“A piece of pride in your pocket” is how Suzi Ruffell describes her hit podcast ‘Out’.
A show about coming out stories, stand-up comedian Ruffell expected it to last for one series; it is now on its fifth.
Having shone a spotlight on famous names from every corner of the LGBTQ+ world, ‘Out’ is a beacon of hope for those who aren’t in a position to come out themselves – Suzi says emails flow in from less-fortunate listeners who are grateful for the show.
“I wanted to remind people there is this big network of us and that we are all in it together,” says Ruffell.
“I’m trying to create that little bit of community on people’s phones and to cover as many stories as I can. But there’s always more that I want to do,” she continues.
How hard is it to do a podcast?
The podcast is a passion project for Ruffell, who thoroughly researches her subjects to ensure she’s asking unique questions. But how does a frank and open chat about guests’ sexuality compare to performing to a room full of people?
“With stand-up I try to be as much of myself on stage as possible, but the thing that’s hard is the nerves,” says Suzi.
“The first person I interviewed for ‘Out’ was screenwriter and director Dustin Lance Black. I love his film ‘Milk’ and think he’s such a brilliant voice within our community so it was imperative to me that I did his story justice.
“It wasn’t nerves as such, but there’s an apprehension about telling someone’s story properly. He was so charming and lovely but it’s important to me that when someone gives me their time, I use it and appreciate it.”
Suzi records several other podcasts, including ‘Like Minded Friends’, an unscripted natter with friend and fellow queer comedian Tom Allen which she describes as ‘a mess’.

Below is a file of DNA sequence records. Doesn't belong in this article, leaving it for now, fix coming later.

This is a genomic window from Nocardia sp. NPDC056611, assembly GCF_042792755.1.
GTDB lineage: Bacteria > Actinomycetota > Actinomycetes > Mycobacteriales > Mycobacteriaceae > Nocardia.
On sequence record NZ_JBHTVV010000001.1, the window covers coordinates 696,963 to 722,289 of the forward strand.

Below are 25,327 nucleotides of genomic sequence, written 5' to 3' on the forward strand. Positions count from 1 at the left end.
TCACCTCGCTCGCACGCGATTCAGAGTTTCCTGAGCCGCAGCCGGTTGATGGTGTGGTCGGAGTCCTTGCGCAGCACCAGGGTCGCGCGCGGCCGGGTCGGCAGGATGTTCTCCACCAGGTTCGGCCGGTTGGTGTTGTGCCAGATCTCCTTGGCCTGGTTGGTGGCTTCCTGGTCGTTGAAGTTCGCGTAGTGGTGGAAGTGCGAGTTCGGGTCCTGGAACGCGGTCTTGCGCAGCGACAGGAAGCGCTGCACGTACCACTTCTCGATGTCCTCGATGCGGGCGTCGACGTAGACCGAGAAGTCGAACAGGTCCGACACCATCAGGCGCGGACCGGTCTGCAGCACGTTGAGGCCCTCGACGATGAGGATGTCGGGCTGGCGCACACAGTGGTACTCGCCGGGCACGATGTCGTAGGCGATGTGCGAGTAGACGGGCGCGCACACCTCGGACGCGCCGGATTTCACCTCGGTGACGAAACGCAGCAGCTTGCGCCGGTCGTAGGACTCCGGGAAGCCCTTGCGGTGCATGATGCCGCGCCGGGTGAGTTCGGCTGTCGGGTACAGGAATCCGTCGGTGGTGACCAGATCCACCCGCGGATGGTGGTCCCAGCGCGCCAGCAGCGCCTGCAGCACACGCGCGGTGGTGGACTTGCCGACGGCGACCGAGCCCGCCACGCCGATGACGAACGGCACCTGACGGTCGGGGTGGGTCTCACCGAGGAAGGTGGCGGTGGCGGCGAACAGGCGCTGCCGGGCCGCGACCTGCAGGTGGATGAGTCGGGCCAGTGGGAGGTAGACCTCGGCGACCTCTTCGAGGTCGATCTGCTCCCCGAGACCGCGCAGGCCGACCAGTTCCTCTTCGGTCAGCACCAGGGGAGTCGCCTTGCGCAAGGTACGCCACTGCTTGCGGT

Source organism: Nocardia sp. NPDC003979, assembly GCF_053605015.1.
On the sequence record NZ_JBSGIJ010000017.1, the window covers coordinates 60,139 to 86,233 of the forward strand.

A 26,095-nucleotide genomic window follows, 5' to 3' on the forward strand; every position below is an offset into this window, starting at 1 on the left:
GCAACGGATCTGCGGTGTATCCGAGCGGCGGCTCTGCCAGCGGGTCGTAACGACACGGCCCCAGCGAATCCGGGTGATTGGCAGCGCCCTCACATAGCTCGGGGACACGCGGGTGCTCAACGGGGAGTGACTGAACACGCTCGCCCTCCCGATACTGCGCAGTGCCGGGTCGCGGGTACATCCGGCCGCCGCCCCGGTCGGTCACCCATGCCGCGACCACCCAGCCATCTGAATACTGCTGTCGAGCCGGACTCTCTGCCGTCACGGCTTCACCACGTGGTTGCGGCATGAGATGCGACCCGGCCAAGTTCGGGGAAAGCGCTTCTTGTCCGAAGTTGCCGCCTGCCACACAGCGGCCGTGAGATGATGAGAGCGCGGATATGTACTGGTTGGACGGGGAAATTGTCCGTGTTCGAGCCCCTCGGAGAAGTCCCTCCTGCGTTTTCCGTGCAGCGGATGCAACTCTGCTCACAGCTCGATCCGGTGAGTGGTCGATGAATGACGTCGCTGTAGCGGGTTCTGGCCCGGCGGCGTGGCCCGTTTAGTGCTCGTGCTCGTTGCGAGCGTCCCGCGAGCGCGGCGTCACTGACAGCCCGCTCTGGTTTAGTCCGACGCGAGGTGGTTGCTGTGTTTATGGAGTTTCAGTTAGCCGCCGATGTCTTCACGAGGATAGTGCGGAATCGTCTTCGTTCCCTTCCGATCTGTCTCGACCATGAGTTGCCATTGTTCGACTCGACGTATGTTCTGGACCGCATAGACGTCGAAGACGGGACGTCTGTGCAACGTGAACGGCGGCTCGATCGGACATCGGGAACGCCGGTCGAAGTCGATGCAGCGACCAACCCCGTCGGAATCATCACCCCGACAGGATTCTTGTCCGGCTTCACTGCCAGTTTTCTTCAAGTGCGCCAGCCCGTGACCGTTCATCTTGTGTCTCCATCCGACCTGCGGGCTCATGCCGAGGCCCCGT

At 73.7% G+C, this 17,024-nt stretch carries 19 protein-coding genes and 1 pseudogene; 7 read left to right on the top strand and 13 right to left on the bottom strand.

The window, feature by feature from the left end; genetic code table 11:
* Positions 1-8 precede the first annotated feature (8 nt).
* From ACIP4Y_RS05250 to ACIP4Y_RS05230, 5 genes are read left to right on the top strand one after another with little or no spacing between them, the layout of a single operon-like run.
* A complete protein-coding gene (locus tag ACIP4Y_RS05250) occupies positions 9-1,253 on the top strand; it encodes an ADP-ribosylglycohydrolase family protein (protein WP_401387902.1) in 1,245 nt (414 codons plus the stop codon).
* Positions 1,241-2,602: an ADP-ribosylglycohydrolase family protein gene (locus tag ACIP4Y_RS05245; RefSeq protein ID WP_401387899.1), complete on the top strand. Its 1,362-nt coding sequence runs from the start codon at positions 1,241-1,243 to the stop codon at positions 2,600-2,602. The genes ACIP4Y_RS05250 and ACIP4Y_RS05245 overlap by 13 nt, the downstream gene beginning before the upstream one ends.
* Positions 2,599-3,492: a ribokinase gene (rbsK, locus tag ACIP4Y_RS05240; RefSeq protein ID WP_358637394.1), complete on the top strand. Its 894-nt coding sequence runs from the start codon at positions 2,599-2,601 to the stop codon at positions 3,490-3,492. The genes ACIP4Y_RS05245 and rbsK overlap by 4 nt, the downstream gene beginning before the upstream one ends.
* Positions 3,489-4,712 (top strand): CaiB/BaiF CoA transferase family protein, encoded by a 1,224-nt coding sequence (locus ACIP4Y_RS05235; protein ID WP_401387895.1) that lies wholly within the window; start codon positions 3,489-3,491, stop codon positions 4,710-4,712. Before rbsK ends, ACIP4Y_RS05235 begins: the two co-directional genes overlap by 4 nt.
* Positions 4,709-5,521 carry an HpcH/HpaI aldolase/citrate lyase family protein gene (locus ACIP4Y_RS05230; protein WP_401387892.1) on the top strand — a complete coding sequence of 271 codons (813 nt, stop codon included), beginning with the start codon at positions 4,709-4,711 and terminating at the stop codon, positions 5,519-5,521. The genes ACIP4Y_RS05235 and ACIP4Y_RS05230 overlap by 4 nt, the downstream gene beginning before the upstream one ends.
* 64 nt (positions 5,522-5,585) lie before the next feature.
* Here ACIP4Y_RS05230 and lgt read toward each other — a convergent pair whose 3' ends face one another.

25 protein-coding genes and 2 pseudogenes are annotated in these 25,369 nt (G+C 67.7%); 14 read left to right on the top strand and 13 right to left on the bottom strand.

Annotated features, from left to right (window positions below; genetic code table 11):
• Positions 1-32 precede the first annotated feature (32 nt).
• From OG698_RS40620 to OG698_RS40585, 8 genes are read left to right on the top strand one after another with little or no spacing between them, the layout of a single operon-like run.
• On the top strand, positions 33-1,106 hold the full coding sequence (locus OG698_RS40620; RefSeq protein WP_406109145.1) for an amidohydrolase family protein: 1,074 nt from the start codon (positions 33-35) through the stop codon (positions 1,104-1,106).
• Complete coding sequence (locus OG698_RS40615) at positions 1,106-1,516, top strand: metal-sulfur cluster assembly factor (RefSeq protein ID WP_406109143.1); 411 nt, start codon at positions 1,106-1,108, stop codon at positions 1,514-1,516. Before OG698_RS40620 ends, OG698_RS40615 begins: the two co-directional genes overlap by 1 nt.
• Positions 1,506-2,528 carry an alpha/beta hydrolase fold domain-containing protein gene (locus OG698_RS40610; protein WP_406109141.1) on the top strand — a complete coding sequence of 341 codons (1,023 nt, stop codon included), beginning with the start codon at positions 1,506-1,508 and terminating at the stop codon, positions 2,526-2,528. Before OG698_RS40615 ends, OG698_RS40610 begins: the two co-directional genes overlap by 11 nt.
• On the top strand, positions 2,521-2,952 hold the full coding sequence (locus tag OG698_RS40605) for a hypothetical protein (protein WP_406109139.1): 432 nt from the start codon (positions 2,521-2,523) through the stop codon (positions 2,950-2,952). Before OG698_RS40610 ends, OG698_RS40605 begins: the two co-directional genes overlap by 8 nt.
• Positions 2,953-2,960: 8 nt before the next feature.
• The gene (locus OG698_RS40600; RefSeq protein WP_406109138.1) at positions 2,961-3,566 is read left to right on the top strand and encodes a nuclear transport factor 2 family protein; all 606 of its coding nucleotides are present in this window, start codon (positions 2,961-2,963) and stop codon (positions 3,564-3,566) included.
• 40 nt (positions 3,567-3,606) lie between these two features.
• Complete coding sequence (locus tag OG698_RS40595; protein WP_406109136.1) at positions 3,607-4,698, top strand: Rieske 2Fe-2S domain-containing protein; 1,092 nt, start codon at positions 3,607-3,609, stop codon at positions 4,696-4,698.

“Our podcast is a moment of peace where you just hear chit-chat. And it’s important to us that it’s openly queer chit-chat,” Ruffell adds.
Have attitudes to LGBTQ+ comedians changed?
Ruffell has been in stand-up comedy for over a decade, with her profile rising after the launch of her Amazon Prime special in May 2022.
There is a strong tradition of gay men in British comedy, but the same can’t always be said for the rest of the queer community. Has Ruffell seen acceptance of queer acts change over her years of touring?
“There are more people from our community who do stand-up," she says.
“It’s become a lot less hostile in the clubs and on the ground doing shows. Places like Mach Fest and the Edinburgh Fringe have really encouraged that.”
Ruffell claims the internet has revolutionised how comedians find their audience, allowing podcast listeners and YouTube viewers to fill out her audiences in a way unimaginable 20 years ago.
She also claims that much of her audience are straight, even if her most dedicated fans are often queer.
“A misconception is that queer acts play to queer audiences,” says the comedian.
“When I’m on tour there’s always more straight people in the audience.
“Plenty of people from our community come to see me, and they’re often the ones that wait around at the end to get a photo.”
How does comedy affect the trans community?
This comes at a time when some comics are using their platforms to tell jokes about the trans community, a core letter on the LGBTQIA+ spectrum.
“With every civil rights movement there are groups of people who’ll do offensive jokes about the movement,” says Suzi.
“I think it’s imperative there are voices out there to counteract that.”
Ruffell avoids dictating what people can and can’t say but makes it clear that she doesn’t want anyone to feel attacked at her shows.
“As a queer person you already know what it’s like to feel attacked or threatened.
“As a stand-up you can talk about anything on stage – absolutely anything – and deciding to talk about something that’s directly harmful to someone just isn’t something I want to do.
“There are plenty of people who do it and I can’t do anything about that. All I can do is create comedy that’s positive and inclusive. I want everyone to leave the show at the end feeling uplifted.”